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Harper's Weekly 1899

Harper's Weekly, March 4, 1899, p. 225 - Rogers, W.A., "Skee Running in Oregon"

The cover of this issue features a drawing by W. A. Rogers captioned, "Skee-running on the snow-covered hills of Oregon." The drawing (very cloudy on the UW's microfilm) depicts a woman and child striding over snow on skis, each carrying a single staff with a round disk affixed about a foot from the end.

The short article notes that due to the rainy climate of Portland, the Oregonian has been given the nickname of web-foot. Yet little known is the fact that 50-60 miles inland (this would be the vicinity of Hood River) is country that depends on winter snowfall in the mountains for the year's supply of water. On the eastern slope of the Cascades, and farther east in the Blue Mountains, the snow this winter (1899) is deep. In the gold mining country of the Blues, the snow averages five to six feet in depth. With few plowed roads, inhabitants of the mining camps use skis to perform their winter errands.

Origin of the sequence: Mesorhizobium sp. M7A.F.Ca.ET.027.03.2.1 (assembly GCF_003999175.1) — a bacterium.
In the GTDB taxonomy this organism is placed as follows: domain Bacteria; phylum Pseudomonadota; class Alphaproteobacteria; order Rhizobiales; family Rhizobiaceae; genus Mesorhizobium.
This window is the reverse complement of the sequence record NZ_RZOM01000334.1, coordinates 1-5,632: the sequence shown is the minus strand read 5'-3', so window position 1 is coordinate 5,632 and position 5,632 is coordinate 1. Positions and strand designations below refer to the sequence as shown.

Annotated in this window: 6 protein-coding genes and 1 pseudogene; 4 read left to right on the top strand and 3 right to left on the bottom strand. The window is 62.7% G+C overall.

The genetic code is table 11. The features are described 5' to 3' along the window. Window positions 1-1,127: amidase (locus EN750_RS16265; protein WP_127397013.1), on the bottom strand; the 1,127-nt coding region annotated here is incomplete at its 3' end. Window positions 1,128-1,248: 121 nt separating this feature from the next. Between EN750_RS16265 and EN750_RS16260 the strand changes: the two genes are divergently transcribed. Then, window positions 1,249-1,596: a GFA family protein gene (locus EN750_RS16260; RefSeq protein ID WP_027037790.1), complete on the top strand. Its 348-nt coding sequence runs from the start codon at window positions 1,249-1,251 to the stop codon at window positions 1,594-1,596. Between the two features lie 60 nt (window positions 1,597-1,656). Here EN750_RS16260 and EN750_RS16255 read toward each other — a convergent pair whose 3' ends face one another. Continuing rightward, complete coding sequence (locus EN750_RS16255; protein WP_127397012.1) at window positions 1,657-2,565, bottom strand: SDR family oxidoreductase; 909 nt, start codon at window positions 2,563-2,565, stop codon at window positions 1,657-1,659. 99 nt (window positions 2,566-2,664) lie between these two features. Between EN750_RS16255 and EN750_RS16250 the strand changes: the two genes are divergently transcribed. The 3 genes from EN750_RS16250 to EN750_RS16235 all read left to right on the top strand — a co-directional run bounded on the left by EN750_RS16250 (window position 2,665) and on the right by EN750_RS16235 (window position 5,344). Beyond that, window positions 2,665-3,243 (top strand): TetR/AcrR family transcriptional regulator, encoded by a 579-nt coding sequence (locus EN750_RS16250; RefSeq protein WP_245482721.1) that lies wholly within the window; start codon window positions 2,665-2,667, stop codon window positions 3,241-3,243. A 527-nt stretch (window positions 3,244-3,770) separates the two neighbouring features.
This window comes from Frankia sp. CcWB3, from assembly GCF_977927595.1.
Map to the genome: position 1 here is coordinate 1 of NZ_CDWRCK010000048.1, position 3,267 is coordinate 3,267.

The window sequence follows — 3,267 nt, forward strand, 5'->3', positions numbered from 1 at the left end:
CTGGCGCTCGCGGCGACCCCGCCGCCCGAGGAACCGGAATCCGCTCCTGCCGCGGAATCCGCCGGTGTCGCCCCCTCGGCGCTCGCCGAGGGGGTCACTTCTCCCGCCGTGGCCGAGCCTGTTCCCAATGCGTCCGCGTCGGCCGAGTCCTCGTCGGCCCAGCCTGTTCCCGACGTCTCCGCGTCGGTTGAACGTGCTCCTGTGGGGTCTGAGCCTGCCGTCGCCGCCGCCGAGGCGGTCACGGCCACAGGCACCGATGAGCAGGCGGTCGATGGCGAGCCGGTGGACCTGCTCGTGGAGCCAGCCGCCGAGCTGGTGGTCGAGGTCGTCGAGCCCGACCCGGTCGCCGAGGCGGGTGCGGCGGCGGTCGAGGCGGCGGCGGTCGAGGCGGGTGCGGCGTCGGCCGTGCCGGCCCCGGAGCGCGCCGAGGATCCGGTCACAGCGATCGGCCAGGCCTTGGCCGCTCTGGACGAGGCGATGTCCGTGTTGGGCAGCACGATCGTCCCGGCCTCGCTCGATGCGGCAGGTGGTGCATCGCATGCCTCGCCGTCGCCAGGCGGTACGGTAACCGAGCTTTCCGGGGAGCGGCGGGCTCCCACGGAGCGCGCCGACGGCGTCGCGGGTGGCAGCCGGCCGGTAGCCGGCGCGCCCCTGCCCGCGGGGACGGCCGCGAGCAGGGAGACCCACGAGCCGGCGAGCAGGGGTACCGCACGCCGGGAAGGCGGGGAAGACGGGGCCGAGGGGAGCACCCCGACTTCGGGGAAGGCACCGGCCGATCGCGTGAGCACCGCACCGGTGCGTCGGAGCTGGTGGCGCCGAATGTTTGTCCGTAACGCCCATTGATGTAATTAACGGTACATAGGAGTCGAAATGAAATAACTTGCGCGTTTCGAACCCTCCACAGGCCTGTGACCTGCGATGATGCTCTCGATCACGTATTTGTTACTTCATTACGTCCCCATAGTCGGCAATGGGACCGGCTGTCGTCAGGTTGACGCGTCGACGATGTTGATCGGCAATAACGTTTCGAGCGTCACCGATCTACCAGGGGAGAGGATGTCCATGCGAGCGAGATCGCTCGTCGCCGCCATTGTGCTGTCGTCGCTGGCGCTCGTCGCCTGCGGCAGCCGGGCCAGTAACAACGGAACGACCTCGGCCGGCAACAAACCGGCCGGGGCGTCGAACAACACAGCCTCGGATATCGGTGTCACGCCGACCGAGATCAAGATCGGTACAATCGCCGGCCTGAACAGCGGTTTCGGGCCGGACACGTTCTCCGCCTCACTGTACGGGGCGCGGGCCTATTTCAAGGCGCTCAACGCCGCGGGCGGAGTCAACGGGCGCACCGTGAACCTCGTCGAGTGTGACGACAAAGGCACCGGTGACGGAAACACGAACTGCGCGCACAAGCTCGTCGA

The author writes that throughout the Oregon mountains and in the Siskiyou country near Mt Shasta, many men, women and children are adept at using skis, which are as necessary a footwear as arctic boots. "The ordinary snow-shoe is but little used in the mountains, the skee being considered a more convenient form for a hilly country." The author recommends slipping a round wooden block, "like a little wheel," over the lower end of the balance-pole, to prevent the pole from sinking down when thrust into soft snow.

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